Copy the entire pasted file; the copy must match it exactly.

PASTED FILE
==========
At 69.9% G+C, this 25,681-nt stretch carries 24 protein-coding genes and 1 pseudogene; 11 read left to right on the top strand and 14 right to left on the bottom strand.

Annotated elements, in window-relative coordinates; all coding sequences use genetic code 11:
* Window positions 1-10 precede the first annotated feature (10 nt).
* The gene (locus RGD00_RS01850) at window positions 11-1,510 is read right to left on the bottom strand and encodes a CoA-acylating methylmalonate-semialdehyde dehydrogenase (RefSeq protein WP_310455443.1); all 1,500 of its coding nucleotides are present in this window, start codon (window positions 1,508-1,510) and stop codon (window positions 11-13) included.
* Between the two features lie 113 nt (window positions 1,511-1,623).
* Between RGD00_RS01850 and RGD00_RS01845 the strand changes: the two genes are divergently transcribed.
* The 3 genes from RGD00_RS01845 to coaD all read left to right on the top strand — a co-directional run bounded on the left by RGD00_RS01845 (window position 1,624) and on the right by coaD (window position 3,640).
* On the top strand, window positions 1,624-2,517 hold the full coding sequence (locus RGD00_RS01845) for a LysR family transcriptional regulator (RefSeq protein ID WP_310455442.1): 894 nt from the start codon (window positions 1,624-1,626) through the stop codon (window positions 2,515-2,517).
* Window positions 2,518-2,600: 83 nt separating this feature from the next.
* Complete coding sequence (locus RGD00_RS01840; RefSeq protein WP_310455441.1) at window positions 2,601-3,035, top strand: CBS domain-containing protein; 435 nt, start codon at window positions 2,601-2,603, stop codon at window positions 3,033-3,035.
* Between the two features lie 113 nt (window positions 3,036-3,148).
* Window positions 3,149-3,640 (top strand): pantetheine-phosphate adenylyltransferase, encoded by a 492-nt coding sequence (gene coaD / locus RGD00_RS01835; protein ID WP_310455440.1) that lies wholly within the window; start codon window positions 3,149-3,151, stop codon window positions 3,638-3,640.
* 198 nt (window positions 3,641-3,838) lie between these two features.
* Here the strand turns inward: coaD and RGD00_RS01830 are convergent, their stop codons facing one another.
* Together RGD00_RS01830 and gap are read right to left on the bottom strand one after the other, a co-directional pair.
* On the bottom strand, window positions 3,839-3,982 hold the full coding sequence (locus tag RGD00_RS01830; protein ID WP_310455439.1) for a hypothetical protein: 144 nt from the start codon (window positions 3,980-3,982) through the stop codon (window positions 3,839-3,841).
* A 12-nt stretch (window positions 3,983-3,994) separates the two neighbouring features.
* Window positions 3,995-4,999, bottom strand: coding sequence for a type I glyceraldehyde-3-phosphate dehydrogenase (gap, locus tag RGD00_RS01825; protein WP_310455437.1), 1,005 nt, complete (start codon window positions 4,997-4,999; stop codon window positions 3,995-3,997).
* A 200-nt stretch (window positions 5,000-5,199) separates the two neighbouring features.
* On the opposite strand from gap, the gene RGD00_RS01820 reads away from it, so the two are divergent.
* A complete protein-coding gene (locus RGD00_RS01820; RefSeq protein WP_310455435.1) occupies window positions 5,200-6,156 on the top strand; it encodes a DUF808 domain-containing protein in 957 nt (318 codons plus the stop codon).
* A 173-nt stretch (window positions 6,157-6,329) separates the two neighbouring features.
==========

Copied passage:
At 69.9% G+C, this 25,681-nt stretch carries 24 protein-coding genes and 1 pseudogene; 11 read left to right on the top strand and 14 right to left on the bottom strand.

Annotated elements, in window-relative coordinates; all coding sequences use genetic code 11:
* Window positions 1-10 precede the first annotated feature (10 nt).
* The gene (locus RGD00_RS01850) at window positions 11-1,510 is read right to left on the bottom strand and encodes a CoA-acylating methylmalonate-semialdehyde dehydrogenase (RefSeq protein WP_310455443.1); all 1,500 of its coding nucleotides are present in this window, start codon (window positions 1,508-1,510) and stop codon (window positions 11-13) included.
* Between the two features lie 113 nt (window positions 1,511-1,623).
* Between RGD00_RS01850 and RGD00_RS01845 the strand changes: the two genes are divergently transcribed.
* The 3 genes from RGD00_RS01845 to coaD all read left to right on the top strand — a co-directional run bounded on the left by RGD00_RS01845 (window position 1,624) and on the right by coaD (window position 3,640).
* On the top strand, window positions 1,624-2,517 hold the full coding sequence (locus RGD00_RS01845) for a LysR family transcriptional regulator (RefSeq protein ID WP_310455442.1): 894 nt from the start codon (window positions 1,624-1,626) through the stop codon (window positions 2,515-2,517).
* Window positions 2,518-2,600: 83 nt separating this feature from the next.
* Complete coding sequence (locus RGD00_RS01840; RefSeq protein WP_310455441.1) at window positions 2,601-3,035, top strand: CBS domain-containing protein; 435 nt, start codon at window positions 2,601-2,603, stop codon at window positions 3,033-3,035.
* Between the two features lie 113 nt (window positions 3,036-3,148).
* Window positions 3,149-3,640 (top strand): pantetheine-phosphate adenylyltransferase, encoded by a 492-nt coding sequence (gene coaD / locus RGD00_RS01835; protein ID WP_310455440.1) that lies wholly within the window; start codon window positions 3,149-3,151, stop codon window positions 3,638-3,640.
* 198 nt (window positions 3,641-3,838) lie between these two features.
* Here the strand turns inward: coaD and RGD00_RS01830 are convergent, their stop codons facing one another.
* Together RGD00_RS01830 and gap are read right to left on the bottom strand one after the other, a co-directional pair.
* On the bottom strand, window positions 3,839-3,982 hold the full coding sequence (locus tag RGD00_RS01830; protein ID WP_310455439.1) for a hypothetical protein: 144 nt from the start codon (window positions 3,980-3,982) through the stop codon (window positions 3,839-3,841).
* A 12-nt stretch (window positions 3,983-3,994) separates the two neighbouring features.
* Window positions 3,995-4,999, bottom strand: coding sequence for a type I glyceraldehyde-3-phosphate dehydrogenase (gap, locus tag RGD00_RS01825; protein WP_310455437.1), 1,005 nt, complete (start codon window positions 4,997-4,999; stop codon window positions 3,995-3,997).
* A 200-nt stretch (window positions 5,000-5,199) separates the two neighbouring features.
* On the opposite strand from gap, the gene RGD00_RS01820 reads away from it, so the two are divergent.
* A complete protein-coding gene (locus RGD00_RS01820; RefSeq protein WP_310455435.1) occupies window positions 5,200-6,156 on the top strand; it encodes a DUF808 domain-containing protein in 957 nt (318 codons plus the stop codon).
* A 173-nt stretch (window positions 6,157-6,329) separates the two neighbouring features.